“What the local branch have told the Prime Minister through their motions to state executive is that last time the Federal Parliamentary Party intervened in Mayo [it] didn’t work out well,” said one source.

“That opened the door for Sharkie, and now it’s the local members that have to do the hard work to win it back for them… what the local members want is their democratic right for a choice.

“One of the reasons people join the Liberal Party is to have a chance to have a vote in the plebiscite for preselection… ultimately the branch members are saying that if Sharkie wants to nominate and take her chances in a ballot, that’s her choice.”

Sharkie, who will contest the by-election as a Centre Alliance candidate, was elected to Mayo on the back of the Nick Xenophon Team’s extraordinary surge in 2016. But after SA Best’s subsequent poor performance at the March state election – in which a glut of Liberal candidates in seats aligned to Mayo were elected – party insiders are confident they are “a reasonable chance of taking back Mayo”.

“There are new, energetic candidates in all of those state seats, and the Xenophon campaign failed badly,” said one.

“It augurs well for a reasonable result in those seats.”

It’s the latest in a series of disasters for the Xenophon party – recently rebadged as the Centre Alliance – since its high-watermark in 2016.

Sharkie’s former NXT colleague Skye Kakoschke-Moore was forced to quit the Senate last November after learning she was a British citizen, with her seat ultimately going to Tim Storer, who had in the meantime fallen out with his former NXT colleagues.

Nick Xenophon himself was under a citizenship cloud when he quit the Senate for his ultimately unsuccessful bid to enter the South Australian House of Assembly at the March state election. The High Court subsequently cleared him to stay in federal parliament, should he have chosen to do so.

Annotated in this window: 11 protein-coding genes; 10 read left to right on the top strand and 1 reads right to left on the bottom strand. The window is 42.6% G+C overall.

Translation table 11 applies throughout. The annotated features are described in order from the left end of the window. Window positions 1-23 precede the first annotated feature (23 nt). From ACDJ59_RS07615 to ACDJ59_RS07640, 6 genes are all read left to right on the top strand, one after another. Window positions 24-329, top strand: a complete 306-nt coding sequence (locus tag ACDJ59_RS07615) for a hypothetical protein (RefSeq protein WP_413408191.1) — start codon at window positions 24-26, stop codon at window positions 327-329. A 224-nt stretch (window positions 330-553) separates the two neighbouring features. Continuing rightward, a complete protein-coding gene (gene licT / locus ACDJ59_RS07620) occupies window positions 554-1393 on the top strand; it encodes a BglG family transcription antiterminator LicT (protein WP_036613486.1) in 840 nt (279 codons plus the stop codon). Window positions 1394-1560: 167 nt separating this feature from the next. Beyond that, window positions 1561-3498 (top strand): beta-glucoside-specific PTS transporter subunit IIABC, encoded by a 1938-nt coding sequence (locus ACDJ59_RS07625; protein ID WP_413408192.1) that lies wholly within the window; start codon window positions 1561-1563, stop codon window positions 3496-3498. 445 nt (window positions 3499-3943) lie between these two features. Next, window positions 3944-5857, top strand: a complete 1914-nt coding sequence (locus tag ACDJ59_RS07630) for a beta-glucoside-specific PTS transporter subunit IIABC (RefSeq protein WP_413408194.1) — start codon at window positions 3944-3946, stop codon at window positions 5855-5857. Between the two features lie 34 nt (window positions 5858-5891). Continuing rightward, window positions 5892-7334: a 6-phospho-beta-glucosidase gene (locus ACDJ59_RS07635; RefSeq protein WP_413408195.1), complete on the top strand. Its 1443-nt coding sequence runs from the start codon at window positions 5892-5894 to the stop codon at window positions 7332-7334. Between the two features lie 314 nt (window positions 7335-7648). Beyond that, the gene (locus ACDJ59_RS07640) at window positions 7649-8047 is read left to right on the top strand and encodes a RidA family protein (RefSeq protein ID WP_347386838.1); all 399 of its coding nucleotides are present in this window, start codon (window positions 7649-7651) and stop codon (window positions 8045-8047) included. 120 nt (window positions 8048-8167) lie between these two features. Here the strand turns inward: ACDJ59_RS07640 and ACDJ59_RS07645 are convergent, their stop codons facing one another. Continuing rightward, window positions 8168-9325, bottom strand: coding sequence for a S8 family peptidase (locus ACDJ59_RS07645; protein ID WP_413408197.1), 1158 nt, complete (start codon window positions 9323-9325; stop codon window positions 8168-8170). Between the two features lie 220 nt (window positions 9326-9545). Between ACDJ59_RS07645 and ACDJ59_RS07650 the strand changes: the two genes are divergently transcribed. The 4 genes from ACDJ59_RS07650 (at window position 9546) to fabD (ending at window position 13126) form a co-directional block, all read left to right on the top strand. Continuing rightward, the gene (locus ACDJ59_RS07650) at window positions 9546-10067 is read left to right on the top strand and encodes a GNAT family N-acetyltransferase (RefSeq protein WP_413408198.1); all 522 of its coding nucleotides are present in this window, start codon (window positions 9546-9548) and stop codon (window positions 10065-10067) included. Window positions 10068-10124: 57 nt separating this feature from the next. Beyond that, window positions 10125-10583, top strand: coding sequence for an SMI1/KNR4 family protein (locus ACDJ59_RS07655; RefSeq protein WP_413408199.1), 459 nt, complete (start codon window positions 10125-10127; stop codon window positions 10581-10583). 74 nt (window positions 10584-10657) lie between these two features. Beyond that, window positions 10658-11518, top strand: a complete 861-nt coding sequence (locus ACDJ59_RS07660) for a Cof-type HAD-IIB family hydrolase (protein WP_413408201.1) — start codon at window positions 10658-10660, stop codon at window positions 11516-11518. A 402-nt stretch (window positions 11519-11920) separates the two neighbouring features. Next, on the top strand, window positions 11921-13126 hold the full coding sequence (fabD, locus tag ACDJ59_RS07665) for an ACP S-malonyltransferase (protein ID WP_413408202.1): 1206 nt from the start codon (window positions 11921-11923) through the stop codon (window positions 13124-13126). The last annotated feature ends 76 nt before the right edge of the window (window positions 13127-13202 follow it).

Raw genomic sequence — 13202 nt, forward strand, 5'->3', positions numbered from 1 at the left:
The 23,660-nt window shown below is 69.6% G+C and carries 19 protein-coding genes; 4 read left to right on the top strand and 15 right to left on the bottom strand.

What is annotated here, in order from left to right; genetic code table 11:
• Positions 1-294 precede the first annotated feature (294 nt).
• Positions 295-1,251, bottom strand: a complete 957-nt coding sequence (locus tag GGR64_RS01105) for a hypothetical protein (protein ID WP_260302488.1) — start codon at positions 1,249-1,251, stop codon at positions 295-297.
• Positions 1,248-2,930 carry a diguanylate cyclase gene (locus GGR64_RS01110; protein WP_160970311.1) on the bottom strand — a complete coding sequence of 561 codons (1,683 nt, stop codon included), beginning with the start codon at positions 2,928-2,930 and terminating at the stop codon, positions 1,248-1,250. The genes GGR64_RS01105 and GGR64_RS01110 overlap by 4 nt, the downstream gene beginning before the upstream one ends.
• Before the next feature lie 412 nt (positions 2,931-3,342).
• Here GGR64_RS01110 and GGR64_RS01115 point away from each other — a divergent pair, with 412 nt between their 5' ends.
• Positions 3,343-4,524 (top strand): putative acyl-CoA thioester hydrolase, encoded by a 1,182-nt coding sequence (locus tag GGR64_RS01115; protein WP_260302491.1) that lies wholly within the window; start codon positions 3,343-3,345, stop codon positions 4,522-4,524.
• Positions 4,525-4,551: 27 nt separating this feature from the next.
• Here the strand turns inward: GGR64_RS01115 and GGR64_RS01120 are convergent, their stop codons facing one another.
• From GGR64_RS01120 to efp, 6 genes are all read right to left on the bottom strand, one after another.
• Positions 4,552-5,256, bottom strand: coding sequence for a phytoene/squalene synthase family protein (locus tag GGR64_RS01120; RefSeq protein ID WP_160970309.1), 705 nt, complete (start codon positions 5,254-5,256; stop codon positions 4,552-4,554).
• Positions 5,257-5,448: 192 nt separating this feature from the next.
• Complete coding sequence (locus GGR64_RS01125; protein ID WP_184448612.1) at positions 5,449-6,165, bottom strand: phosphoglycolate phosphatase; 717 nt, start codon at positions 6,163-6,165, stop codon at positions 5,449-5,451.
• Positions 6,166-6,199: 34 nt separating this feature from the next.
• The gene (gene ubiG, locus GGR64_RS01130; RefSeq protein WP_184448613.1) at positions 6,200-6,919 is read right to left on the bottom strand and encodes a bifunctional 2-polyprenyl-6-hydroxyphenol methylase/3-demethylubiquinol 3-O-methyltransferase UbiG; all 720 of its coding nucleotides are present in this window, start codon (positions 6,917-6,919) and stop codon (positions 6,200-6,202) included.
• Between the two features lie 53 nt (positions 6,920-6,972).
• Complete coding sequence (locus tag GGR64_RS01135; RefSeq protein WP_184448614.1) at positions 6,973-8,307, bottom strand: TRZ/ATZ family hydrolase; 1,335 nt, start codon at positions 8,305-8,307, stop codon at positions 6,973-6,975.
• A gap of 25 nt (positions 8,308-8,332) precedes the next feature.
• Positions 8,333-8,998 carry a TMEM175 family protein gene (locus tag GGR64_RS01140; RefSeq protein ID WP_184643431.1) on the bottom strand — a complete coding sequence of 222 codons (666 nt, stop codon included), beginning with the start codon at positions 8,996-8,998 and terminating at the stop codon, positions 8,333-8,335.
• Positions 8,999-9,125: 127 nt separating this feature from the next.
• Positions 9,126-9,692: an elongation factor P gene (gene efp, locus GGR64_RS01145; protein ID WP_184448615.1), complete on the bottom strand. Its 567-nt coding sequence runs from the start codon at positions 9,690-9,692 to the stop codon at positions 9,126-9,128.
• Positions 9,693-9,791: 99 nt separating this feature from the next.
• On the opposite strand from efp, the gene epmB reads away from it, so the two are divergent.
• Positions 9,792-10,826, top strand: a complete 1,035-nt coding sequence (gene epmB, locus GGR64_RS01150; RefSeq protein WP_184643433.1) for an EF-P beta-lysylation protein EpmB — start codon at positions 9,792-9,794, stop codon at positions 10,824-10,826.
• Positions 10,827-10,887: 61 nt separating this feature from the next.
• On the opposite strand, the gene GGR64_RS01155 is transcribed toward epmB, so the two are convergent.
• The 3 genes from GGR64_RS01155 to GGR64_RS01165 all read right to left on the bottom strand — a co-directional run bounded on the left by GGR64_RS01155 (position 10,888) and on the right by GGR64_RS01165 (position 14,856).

Today’s developments means a total of five by-elections loom, with Labor also hoping to replace Perth MP Tim Hammond, who recently announced he will quit for family reasons.

“It seems that rolled gold process [of checking citizenship details] Bill Shorten was boasting about arrogantly some time ago isn’t so rolled gold after all,” Treasurer Scott Morrison said at a National Press Club event to talk about last night’s budget.

The High Court decision is the latest in a long line of citizenship problems that have beset MPs, starting when Greens senator Scott Ludlam resigned in July 2017 because he was a New Zealand citizen.

Gallagher, who represents the ACT, argued she took every possible step to renounce her British ties to ensure her eligibility to run for parliament at the 2016 election.

But the High Court found despite Gallagher’s efforts to renounce her citizenship, she was not eligible under section 44 of the constitution to sit in parliament.

“The fact is that she remained a British citizen under the law of the United Kingdom,” the High Court decided.

She could re-enter parliament through a newly-created lower seat in the ACT, and is expected to be replaced in the Senate by fellow Labor candidate David Smith.

A government spokesman said there were no doubts over coalition MPs Julia Banks, Jason Falinski, Alex Hawke and Nola Marino, whom Labor sought to refer to the High Court last year. The spokesman said they had all been cleared of dual citizenship before nominations closed.

Former Tasmanian senator Jacqui Lambie ruled herself out of running as a candidate in a Braddon by-election to replace Keay, as she intends to recontest the Senate.

– additional reporting by AAP